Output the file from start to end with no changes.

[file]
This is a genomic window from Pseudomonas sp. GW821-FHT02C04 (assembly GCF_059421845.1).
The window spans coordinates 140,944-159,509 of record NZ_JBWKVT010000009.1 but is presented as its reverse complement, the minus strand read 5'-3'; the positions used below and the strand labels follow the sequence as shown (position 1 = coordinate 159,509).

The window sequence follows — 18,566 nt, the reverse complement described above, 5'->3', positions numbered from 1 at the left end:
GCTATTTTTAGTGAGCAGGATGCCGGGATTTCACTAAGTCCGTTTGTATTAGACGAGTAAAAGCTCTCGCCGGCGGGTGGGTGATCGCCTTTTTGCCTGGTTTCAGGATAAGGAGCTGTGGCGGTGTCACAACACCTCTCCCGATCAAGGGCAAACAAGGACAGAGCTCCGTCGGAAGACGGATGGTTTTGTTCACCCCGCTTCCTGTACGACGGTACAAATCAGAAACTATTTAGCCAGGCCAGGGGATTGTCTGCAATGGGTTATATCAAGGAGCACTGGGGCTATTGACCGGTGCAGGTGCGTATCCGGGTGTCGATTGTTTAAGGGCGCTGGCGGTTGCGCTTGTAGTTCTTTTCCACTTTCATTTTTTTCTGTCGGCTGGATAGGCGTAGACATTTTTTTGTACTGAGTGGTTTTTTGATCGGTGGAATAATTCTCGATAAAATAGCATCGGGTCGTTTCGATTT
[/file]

This is a genomic window from Pseudomonas sp. GW821-FHT02C04 (assembly GCF_059421845.1).
The window spans coordinates 140,944-159,509 of record NZ_JBWKVT010000009.1 but is presented as its reverse complement, the minus strand read 5'-3'; the positions used below and the strand labels follow the sequence as shown (position 1 = coordinate 159,509).

The window sequence follows — 18,566 nt, the reverse complement described above, 5'->3', positions numbered from 1 at the left end:
GCTATTTTTAGTGAGCAGGATGCCGGGATTTCACTAAGTCCGTTTGTATTAGACGAGTAAAAGCTCTCGCCGGCGGGTGGGTGATCGCCTTTTTGCCTGGTTTCAGGATAAGGAGCTGTGGCGGTGTCACAACACCTCTCCCGATCAAGGGCAAACAAGGACAGAGCTCCGTCGGAAGACGGATGGTTTTGTTCACCCCGCTTCCTGTACGACGGTACAAATCAGAAACTATTTAGCCAGGCCAGGGGATTGTCTGCAATGGGTTATATCAAGGAGCACTGGGGCTATTGACCGGTGCAGGTGCGTATCCGGGTGTCGATTGTTTAAGGGCGCTGGCGGTTGCGCTTGTAGTTCTTTTCCACTTTCATTTTTTTCTGTCGGCTGGATAGGCGTAGACATTTTTTTGTACTGAGTGGTTTTTTGATCGGTGGAATAATTCTCGATAAAATAGCATCGGGTCGTTTCGATTT